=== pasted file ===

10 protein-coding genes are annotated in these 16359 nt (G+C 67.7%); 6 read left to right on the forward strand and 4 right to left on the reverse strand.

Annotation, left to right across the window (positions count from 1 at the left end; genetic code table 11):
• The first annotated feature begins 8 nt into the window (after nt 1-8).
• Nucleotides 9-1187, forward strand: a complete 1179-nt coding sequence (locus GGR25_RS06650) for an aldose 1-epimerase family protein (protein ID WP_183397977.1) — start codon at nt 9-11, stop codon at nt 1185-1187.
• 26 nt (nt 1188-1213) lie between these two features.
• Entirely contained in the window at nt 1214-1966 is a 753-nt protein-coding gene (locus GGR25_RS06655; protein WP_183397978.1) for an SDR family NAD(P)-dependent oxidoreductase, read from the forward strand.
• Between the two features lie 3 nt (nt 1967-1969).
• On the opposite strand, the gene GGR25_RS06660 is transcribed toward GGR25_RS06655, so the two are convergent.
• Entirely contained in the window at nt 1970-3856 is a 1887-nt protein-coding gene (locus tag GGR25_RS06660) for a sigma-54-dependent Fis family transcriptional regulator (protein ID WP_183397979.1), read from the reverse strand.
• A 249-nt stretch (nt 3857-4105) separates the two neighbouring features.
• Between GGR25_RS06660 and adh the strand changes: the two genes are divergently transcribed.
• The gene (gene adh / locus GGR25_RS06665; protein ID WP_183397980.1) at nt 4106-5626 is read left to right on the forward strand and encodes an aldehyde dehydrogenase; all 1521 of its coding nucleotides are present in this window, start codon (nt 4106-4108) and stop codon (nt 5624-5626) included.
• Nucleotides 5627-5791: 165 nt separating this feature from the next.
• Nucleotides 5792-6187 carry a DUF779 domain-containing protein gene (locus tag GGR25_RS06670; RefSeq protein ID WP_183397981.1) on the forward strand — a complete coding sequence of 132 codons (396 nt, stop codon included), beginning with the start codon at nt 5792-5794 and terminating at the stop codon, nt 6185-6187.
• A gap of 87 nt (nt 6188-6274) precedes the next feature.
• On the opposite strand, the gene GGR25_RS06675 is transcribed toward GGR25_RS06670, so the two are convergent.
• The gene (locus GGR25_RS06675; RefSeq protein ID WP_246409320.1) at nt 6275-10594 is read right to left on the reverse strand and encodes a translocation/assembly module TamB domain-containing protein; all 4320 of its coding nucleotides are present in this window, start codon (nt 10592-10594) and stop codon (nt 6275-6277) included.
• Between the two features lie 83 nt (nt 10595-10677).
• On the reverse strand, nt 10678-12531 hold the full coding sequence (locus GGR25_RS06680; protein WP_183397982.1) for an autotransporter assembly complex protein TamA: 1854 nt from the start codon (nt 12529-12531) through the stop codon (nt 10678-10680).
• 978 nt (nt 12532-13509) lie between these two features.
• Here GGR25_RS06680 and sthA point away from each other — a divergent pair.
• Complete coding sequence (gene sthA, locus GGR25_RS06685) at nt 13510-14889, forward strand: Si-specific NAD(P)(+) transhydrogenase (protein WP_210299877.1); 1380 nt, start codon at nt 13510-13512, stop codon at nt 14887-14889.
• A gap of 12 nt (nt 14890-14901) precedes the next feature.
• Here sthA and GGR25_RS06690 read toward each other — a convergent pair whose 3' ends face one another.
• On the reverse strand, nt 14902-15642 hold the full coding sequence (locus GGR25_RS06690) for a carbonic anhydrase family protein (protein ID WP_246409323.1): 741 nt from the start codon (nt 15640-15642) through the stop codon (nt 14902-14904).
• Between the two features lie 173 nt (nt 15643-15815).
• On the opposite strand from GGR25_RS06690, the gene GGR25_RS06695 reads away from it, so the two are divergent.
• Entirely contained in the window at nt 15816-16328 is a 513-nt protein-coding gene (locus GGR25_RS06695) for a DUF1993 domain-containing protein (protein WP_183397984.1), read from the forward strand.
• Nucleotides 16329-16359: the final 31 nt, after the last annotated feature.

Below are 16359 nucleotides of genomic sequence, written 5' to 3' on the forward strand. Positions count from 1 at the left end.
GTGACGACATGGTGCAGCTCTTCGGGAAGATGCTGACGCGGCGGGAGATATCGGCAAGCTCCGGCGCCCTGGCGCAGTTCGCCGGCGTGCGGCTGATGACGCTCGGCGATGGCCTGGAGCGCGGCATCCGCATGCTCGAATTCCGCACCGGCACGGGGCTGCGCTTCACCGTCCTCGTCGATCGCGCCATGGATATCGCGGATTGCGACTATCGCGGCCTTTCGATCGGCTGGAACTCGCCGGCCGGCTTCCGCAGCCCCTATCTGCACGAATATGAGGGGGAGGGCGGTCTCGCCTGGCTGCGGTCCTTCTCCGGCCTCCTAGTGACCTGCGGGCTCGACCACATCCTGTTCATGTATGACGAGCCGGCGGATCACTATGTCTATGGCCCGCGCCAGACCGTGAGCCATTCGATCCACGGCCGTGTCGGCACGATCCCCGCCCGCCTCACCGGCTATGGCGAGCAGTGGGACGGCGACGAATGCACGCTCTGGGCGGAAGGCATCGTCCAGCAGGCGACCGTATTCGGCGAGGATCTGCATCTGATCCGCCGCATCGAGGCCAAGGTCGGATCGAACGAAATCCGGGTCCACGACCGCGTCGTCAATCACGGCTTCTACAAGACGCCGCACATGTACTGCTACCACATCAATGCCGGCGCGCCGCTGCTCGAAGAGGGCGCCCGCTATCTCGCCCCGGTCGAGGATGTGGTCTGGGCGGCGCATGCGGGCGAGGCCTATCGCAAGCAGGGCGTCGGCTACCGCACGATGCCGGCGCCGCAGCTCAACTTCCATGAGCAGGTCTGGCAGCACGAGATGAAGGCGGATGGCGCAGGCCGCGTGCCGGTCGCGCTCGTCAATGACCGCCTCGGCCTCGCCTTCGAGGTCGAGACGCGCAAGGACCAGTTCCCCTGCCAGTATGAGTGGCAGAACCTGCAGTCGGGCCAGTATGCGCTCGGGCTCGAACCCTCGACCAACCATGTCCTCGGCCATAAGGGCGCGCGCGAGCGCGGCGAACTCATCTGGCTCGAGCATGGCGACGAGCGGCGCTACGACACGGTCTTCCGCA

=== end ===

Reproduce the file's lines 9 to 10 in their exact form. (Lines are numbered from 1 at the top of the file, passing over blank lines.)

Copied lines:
• Entirely contained in the window at nt 1970-3856 is a 1887-nt protein-coding gene (locus tag GGR25_RS06660) for a sigma-54-dependent Fis family transcriptional regulator (protein ID WP_183397979.1), read from the reverse strand.
• A 249-nt stretch (nt 3857-4105) separates the two neighbouring features.